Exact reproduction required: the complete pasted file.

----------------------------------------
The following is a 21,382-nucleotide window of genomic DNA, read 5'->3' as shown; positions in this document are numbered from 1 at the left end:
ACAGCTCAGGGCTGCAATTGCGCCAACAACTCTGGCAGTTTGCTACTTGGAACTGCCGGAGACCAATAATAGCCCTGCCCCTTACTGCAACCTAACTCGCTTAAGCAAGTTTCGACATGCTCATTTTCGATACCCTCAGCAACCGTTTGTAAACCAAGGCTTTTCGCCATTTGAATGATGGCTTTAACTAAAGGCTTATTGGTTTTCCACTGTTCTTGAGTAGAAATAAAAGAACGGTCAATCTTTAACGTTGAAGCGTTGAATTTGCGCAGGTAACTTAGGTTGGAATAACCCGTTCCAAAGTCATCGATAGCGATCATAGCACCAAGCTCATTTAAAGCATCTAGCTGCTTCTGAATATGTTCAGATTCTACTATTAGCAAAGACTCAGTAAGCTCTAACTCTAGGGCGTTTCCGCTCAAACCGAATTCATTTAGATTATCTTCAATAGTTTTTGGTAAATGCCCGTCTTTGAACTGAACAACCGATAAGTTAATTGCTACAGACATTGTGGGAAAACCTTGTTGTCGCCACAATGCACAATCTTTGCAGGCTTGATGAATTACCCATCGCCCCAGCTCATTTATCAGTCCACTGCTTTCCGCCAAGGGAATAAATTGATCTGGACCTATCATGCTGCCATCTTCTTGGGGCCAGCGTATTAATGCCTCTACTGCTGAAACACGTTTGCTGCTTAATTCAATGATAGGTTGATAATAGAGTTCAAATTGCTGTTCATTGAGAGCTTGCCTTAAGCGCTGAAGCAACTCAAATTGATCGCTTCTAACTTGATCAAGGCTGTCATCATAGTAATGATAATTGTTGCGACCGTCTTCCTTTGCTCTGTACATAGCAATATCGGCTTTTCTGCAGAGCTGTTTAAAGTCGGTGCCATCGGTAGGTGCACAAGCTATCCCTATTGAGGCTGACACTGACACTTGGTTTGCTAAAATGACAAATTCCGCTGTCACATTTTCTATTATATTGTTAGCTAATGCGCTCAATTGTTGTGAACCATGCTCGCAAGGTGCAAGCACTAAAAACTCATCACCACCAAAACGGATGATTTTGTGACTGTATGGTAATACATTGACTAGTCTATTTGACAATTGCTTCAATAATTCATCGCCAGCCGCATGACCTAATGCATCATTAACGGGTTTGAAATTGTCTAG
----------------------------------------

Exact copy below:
The following is a 21,382-nucleotide window of genomic DNA, read 5'->3' as shown; positions in this document are numbered from 1 at the left end:
ACAGCTCAGGGCTGCAATTGCGCCAACAACTCTGGCAGTTTGCTACTTGGAACTGCCGGAGACCAATAATAGCCCTGCCCCTTACTGCAACCTAACTCGCTTAAGCAAGTTTCGACATGCTCATTTTCGATACCCTCAGCAACCGTTTGTAAACCAAGGCTTTTCGCCATTTGAATGATGGCTTTAACTAAAGGCTTATTGGTTTTCCACTGTTCTTGAGTAGAAATAAAAGAACGGTCAATCTTTAACGTTGAAGCGTTGAATTTGCGCAGGTAACTTAGGTTGGAATAACCCGTTCCAAAGTCATCGATAGCGATCATAGCACCAAGCTCATTTAAAGCATCTAGCTGCTTCTGAATATGTTCAGATTCTACTATTAGCAAAGACTCAGTAAGCTCTAACTCTAGGGCGTTTCCGCTCAAACCGAATTCATTTAGATTATCTTCAATAGTTTTTGGTAAATGCCCGTCTTTGAACTGAACAACCGATAAGTTAATTGCTACAGACATTGTGGGAAAACCTTGTTGTCGCCACAATGCACAATCTTTGCAGGCTTGATGAATTACCCATCGCCCCAGCTCATTTATCAGTCCACTGCTTTCCGCCAAGGGAATAAATTGATCTGGACCTATCATGCTGCCATCTTCTTGGGGCCAGCGTATTAATGCCTCTACTGCTGAAACACGTTTGCTGCTTAATTCAATGATAGGTTGATAATAGAGTTCAAATTGCTGTTCATTGAGAGCTTGCCTTAAGCGCTGAAGCAACTCAAATTGATCGCTTCTAACTTGATCAAGGCTGTCATCATAGTAATGATAATTGTTGCGACCGTCTTCCTTTGCTCTGTACATAGCAATATCGGCTTTTCTGCAGAGCTGTTTAAAGTCGGTGCCATCGGTAGGTGCACAAGCTATCCCTATTGAGGCTGACACTGACACTTGGTTTGCTAAAATGACAAATTCCGCTGTCACATTTTCTATTATATTGTTAGCTAATGCGCTCAATTGTTGTGAACCATGCTCGCAAGGTGCAAGCACTAAAAACTCATCACCACCAAAACGGATGATTTTGTGACTGTATGGTAATACATTGACTAGTCTATTTGACAATTGCTTCAATAATTCATCGCCAGCCGCATGACCTAATGCATCATTAACGGGTTTGAAATTGTCTAG